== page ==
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Sinners All

True learners are humble sinners.

True Learning (5) 

Good and upright is the LORD;
Therefore He teaches sinners in the way.
The humble He guides in justice,
And the humble He teaches His way. Psalm 25.8, 9

Nothing to give, everything to gain
Learning should be a humbling experience. We won’t learn Jesus, or how to live for Him in His way, until we set aside every vaunted view of ourselves, admit our ignorance and need, and apply ourselves as diligent students to growing in Him.

Put simply, we will not experience true learning until we humble ourselves before the Lord. That means embracing our calling, committing our selves to the work of making disciples, and waiting on Him for the grace we need.

Of course, we can learn Bible verses, doctrines, even the content of whole books of the Scriptures – and have a good time doing so – without humbling ourselves before the Lord. But we will not really learn the truth or begin to live it in the way He has chosen for us, until we engage the learning process in an attitude of humility.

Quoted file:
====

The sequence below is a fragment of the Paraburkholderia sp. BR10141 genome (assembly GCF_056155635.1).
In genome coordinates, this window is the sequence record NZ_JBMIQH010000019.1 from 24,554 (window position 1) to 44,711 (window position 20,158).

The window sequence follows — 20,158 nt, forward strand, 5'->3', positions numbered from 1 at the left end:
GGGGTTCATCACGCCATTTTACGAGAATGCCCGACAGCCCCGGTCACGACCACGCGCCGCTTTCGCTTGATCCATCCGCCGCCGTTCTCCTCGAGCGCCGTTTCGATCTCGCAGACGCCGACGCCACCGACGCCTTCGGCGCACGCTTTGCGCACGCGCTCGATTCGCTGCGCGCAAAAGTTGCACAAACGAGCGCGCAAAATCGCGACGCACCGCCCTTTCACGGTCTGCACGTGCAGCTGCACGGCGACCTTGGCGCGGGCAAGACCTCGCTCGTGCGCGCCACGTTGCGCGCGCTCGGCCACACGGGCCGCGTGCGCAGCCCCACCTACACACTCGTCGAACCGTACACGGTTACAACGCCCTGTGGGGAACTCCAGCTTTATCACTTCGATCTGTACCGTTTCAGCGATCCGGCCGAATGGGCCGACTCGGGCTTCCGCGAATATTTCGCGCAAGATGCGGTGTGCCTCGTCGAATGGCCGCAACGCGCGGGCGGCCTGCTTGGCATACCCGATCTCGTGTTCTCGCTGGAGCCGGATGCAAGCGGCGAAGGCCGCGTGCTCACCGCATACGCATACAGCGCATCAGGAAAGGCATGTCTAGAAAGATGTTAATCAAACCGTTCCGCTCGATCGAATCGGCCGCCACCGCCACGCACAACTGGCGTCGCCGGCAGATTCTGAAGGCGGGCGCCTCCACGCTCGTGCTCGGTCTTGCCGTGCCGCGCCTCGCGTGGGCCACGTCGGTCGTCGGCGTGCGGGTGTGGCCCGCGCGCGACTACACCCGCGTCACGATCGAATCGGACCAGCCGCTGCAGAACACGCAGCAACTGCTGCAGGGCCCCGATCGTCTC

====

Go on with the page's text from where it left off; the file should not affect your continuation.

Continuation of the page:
The humble person is the one who knows he knows nothing, deserves nothing, and has nothing to offer, but seeks everything the Lord promises to help him in his way. When we come to the Lord with humble hearts, we set aside all our preconceived notions and interests, and we hold out our hands meekly for whatever He may wish to give us. But most of all, the humble person is the one who admits that he falls short of God’s expectations, and always has room to grow in making His glory known (Rom. 3.23; Hab. 2.14).

Our need
The humble person, in other words, recognizes that he is a sinner, daily in need of the mercy and grace of the Lord to cleanse him from all unrighteousness and renew him in the Spirit and way of the Lord. True disciples cultivate the virtue of humility because they know assuredly that they are sinners in need of grace.

We don’t hear much talk about sin in the churches these days, and this is a contributing factor to why our efforts in the work of being and making disciples are bearing so little fruit. Only when God’s people admit their sin will they turn to the Lord for the cleansing and renewing help only He can provide. And only then, when they have faced up to and set aside their old selves, will they be in a position to put on Jesus and learn Him as they should (Eph. 4.17-24).